Over the last three weeks, I studied Sophie’s phone use patterns along with mine. After determining the apps that we spent extraordinary amounts of time on — Sophie spent hours each day chatting with friends on Snapchat, and I wasted too much of my life reading Twitter — I placed a few time limits on each of us.
Here’s how that turned out. During Week 2, when she was trying to withdraw from her phone, strange things started happening to Sophie. After the screenager first used up all her time on Snapchat on a Tuesday, she told her mother that she felt “triggered” (which I would learn is slang for feeling annoyed or incensed). She later told me that she had realized she would open her phone and just stare blankly at the app icons to avoid using up her limit on Snapchat.
“It was just a pattern for me — to open my phone and I would have nowhere to go,” she said. “I was just looking at a screen. It was kind of weird, so I’m trying not to do that.”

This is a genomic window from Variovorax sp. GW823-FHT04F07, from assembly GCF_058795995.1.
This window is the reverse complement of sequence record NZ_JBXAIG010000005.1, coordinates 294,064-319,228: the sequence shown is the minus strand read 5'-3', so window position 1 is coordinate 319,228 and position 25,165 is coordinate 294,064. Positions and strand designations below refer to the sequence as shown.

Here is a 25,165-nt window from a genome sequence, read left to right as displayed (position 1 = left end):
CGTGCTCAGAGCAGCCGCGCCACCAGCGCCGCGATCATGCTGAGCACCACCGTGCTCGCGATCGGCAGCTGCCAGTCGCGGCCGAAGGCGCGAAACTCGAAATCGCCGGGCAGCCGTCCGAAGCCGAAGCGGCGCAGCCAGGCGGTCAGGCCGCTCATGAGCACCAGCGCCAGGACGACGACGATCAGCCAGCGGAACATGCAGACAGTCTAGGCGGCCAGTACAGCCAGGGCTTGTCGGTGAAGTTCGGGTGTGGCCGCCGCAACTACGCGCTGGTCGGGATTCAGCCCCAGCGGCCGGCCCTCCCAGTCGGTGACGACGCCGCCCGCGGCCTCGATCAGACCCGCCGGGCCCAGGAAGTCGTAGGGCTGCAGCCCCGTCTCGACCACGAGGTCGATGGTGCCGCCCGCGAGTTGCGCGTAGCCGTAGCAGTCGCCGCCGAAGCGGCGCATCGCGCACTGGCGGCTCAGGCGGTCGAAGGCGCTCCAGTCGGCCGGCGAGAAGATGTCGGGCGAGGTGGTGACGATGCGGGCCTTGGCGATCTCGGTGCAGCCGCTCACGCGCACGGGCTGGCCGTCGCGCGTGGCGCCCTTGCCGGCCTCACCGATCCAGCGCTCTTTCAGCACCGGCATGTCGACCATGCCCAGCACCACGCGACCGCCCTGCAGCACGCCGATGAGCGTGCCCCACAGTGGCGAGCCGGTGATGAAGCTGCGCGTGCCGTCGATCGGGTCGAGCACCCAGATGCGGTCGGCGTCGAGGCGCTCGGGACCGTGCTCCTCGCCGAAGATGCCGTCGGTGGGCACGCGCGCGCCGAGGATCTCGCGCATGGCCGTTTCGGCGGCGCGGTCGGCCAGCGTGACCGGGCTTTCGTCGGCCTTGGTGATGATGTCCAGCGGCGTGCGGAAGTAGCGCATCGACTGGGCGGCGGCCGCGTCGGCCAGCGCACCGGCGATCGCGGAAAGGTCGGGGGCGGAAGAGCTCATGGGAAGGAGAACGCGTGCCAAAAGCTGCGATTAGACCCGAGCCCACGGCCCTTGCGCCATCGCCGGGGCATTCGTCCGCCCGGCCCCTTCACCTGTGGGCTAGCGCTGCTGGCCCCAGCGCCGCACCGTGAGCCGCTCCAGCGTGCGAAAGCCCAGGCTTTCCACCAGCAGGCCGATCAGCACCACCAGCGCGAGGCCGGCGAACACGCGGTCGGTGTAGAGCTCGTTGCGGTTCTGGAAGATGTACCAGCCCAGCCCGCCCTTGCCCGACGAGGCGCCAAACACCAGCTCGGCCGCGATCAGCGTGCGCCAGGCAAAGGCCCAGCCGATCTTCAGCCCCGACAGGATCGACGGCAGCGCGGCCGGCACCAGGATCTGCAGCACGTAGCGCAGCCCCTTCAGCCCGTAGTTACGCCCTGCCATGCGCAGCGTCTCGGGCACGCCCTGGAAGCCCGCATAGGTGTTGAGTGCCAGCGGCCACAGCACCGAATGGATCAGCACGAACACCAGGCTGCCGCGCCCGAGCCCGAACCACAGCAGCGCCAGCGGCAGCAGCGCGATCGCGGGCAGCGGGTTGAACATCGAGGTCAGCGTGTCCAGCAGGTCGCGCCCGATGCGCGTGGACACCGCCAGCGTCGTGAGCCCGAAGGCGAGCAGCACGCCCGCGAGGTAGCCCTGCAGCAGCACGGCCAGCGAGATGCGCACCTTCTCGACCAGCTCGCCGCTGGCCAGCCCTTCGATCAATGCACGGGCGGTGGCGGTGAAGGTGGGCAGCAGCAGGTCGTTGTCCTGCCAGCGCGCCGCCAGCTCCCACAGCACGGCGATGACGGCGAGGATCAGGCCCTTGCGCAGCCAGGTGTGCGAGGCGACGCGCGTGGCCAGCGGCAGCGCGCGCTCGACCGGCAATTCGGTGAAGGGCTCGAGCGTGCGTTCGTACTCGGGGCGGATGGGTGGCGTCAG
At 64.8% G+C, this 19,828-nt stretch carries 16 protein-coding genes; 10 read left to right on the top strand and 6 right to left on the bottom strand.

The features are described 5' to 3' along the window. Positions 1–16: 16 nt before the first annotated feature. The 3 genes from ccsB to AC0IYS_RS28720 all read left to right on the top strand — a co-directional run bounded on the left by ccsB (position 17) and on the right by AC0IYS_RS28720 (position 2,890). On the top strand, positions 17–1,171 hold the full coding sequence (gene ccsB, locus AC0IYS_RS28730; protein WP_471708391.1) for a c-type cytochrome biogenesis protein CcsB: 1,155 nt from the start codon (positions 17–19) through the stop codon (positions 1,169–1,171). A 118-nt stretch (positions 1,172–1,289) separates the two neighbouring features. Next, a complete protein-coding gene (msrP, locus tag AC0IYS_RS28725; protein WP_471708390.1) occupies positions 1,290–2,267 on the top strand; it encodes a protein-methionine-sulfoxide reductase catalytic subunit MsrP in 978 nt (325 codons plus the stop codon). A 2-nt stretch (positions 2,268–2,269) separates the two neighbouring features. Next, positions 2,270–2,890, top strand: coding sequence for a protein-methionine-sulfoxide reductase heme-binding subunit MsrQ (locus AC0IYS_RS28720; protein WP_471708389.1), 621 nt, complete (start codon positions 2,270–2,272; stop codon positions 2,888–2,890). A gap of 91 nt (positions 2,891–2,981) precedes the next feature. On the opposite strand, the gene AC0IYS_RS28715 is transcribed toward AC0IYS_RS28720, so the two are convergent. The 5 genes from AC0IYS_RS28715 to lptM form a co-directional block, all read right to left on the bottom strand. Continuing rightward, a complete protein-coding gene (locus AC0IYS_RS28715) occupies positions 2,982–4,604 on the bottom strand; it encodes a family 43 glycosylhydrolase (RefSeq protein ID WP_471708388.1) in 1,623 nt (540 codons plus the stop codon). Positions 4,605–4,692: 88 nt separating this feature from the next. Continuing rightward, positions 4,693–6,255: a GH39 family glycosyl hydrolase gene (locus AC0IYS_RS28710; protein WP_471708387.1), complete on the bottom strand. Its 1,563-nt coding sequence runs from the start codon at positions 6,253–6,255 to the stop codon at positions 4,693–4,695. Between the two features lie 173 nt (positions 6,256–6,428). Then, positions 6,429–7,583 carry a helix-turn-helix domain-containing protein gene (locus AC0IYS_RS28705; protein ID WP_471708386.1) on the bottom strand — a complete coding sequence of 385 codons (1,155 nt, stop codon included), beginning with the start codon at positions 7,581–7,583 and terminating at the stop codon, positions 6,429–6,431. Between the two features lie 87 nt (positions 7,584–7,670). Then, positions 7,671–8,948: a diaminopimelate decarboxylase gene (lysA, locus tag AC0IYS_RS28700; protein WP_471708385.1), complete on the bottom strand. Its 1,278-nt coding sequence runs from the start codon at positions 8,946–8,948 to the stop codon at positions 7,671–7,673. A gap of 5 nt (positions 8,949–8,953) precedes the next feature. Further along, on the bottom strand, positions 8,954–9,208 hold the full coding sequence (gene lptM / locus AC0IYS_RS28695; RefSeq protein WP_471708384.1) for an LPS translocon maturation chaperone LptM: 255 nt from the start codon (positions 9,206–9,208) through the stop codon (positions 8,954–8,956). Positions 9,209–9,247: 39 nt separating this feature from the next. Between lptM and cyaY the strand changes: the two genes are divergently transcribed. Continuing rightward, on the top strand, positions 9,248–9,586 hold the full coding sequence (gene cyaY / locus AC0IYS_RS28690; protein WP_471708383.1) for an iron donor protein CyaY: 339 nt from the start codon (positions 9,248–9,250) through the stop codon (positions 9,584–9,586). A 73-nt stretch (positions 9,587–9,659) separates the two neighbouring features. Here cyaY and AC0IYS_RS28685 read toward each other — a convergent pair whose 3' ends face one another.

But in the end, the results were satisfying. Sophie’s average daily phone use plummeted by about half, from over six hours during Week 1 to about three hours and four minutes during Week 3. My average phone use decreased 15 minutes a day, to about three and a half hours. I still think we spend too much time on our phones, but Sophie’s progress made this faux parent proud (and ashamed of himself).
These early results should be welcome news to people who are growing increasingly concerned about long-term addiction to smartphones. There have been other ways to limit use, including apps like Moment, which have many of the same features as Screen Time. But none of them have been embedded into a phone like Apple’s new software.